To be honest, I’ve been avoiding writing since I’ve been back. There’s still so much to be written and shown from Uganda and I don’t feel like I’ve completed that piece of the story…so I’ve held off on posting photos from my work here in Las Vegas. My head is back in Vegas, but my heart is still in Uganda.
Even though this was my fourth trip to the same country and to many of the same people, I’ve found myself a little shell shocked this past week. Usually a person will go through reverse culture shock after leaving a developing country and returning to their own country. Maybe it’s prideful, but I didn’t expect to have such a hard time adjusting back, I didn’t see anything I have not already seen…but this week has made me realize that there is no “getting used” to extreme poverty and human suffering. Thank God too! I don’t ever want to be so used to hunger, violence and injustice that it doesn’t tear me apart.
So here I confess that although “I’ve seen it all before” I really haven’t. I haven’t seen the individuals and heard their personal, unique stories. I have never before held the hands of Sara and Annette, little girls in the slums of Kampala, who live in vulnerability and fear, surrounded by drunkards who could easily come in and rape them while there mother is at work at night, it’s happened to their older sister. Before this, I had never met Adong Juliet, a 6 year old in the bush of Lira whose father died and whose mother is dying of AIDS. She sang a song about being thankful when I met her and I was so convicted by the irony of a 6 year old, alone in this world singing about thankfulness and me, so often annoyed or frustrated by the least important things. I’ve never held a feverish baby fighting malaria, whose mother died at childbirth and whose father has never visited her but is withering away from AIDS. I had never heard Brian’s story, a brilliant, funny sweet boy whose father and mother are both alive, but his father rejected him and doesn’t even acknowledge that Brian is his son. Brian just can’t make sense of it all. I almost lose it every time I think of Tonny, our 14 year old Otino Waa boy fighting cancer in Lacor Hospital.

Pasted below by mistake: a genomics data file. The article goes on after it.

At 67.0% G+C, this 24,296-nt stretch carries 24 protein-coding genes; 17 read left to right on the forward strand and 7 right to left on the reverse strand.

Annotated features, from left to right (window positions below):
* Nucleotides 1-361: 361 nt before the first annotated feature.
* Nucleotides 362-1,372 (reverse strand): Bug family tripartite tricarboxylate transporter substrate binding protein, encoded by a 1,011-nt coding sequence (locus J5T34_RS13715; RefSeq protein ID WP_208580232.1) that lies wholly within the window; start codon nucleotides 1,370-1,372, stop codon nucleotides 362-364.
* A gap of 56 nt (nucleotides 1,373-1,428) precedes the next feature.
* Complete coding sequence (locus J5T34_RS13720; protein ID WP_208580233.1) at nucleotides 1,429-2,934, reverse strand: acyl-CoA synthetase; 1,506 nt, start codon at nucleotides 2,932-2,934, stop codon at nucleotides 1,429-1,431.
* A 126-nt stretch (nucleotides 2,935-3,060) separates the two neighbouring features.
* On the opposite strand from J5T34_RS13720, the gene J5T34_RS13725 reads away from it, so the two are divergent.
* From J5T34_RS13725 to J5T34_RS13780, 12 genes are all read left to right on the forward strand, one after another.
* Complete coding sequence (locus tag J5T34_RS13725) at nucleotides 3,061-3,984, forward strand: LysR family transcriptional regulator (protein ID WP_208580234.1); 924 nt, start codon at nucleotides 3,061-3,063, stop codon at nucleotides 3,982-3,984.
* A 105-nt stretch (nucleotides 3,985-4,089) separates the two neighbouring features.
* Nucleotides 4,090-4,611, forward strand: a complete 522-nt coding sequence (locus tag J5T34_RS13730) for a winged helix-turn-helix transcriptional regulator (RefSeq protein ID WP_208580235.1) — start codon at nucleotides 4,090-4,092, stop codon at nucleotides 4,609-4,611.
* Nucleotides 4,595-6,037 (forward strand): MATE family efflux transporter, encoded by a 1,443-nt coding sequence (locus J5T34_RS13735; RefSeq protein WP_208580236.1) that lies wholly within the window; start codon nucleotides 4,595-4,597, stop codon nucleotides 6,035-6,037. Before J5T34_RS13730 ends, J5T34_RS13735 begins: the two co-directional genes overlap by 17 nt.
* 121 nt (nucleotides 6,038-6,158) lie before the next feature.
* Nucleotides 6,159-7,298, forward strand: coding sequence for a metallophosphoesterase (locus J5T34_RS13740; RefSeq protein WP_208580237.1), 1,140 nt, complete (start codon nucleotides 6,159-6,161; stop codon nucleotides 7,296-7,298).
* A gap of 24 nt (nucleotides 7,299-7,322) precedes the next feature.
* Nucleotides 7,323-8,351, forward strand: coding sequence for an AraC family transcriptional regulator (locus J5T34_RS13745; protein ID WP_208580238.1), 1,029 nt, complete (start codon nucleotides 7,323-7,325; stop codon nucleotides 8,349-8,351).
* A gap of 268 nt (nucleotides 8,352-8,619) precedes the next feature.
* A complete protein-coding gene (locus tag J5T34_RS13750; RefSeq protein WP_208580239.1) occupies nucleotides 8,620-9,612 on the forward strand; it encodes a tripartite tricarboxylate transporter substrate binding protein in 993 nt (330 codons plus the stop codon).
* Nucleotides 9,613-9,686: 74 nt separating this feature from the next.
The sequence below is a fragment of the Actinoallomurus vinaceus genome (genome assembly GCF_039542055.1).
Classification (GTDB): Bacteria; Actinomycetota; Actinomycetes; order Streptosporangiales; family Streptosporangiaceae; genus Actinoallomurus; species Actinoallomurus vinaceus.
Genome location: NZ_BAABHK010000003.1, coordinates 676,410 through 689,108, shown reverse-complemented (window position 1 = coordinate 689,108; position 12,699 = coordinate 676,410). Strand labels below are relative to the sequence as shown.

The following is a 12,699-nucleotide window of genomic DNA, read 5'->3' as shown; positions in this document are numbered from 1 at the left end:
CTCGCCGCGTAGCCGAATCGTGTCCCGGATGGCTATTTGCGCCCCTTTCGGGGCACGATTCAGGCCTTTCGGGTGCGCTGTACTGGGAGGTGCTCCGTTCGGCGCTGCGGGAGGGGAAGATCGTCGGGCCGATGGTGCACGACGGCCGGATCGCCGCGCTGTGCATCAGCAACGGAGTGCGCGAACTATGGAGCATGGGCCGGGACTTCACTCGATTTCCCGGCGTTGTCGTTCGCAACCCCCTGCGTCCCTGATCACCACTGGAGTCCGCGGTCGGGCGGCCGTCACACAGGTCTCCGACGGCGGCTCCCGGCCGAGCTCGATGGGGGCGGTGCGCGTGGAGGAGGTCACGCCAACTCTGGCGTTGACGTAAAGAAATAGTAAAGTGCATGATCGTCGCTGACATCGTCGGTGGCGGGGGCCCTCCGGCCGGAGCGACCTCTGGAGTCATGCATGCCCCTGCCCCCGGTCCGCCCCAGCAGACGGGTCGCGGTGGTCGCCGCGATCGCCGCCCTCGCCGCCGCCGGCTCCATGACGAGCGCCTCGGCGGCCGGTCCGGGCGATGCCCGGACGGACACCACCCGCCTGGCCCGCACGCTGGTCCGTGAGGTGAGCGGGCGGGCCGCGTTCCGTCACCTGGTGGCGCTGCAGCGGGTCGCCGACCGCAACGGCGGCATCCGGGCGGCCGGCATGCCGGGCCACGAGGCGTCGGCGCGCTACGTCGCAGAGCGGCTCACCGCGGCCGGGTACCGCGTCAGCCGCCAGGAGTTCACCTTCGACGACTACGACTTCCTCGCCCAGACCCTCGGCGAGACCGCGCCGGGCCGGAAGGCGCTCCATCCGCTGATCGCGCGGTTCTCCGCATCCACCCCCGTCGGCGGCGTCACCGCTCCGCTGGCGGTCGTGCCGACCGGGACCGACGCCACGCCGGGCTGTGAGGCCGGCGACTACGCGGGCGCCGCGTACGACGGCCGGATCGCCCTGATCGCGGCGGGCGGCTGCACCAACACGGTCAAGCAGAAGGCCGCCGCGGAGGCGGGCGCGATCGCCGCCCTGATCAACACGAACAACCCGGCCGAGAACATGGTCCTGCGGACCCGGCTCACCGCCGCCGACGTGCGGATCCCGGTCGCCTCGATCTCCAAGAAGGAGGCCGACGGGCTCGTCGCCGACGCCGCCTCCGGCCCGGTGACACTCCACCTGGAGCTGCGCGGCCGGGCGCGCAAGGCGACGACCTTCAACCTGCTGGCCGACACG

These things are not supposed to be easy to experience. And I need to remember that as I process through what I know and what I’ve seen. The piece I always come back to is, what can I do? At this point I try to use my voice, to tell their stories and invite people to get involved, I try to work with Otino Waa as much as I can, and I pray for the people I know and love from so far away. I don’t feel it is enough and I want to do so much more. I want to give each day to helping these people…but that time hasn’t come yet.
This may be more then you expected or wanted, but it’s at the core of me. I love photography because it tells a story in its own unique way. I don’t take photographs in Africa because they make cool photographs, I do it to tell a story in an effort to create change, not just awareness.
So I ask for grace as I post a mix of work that I love as a portrait and wedding photographer in the US, and slowly start to pour out the stories and photos from a place in my heart that has been broken in the right way.
Thanks for walking this journey with me,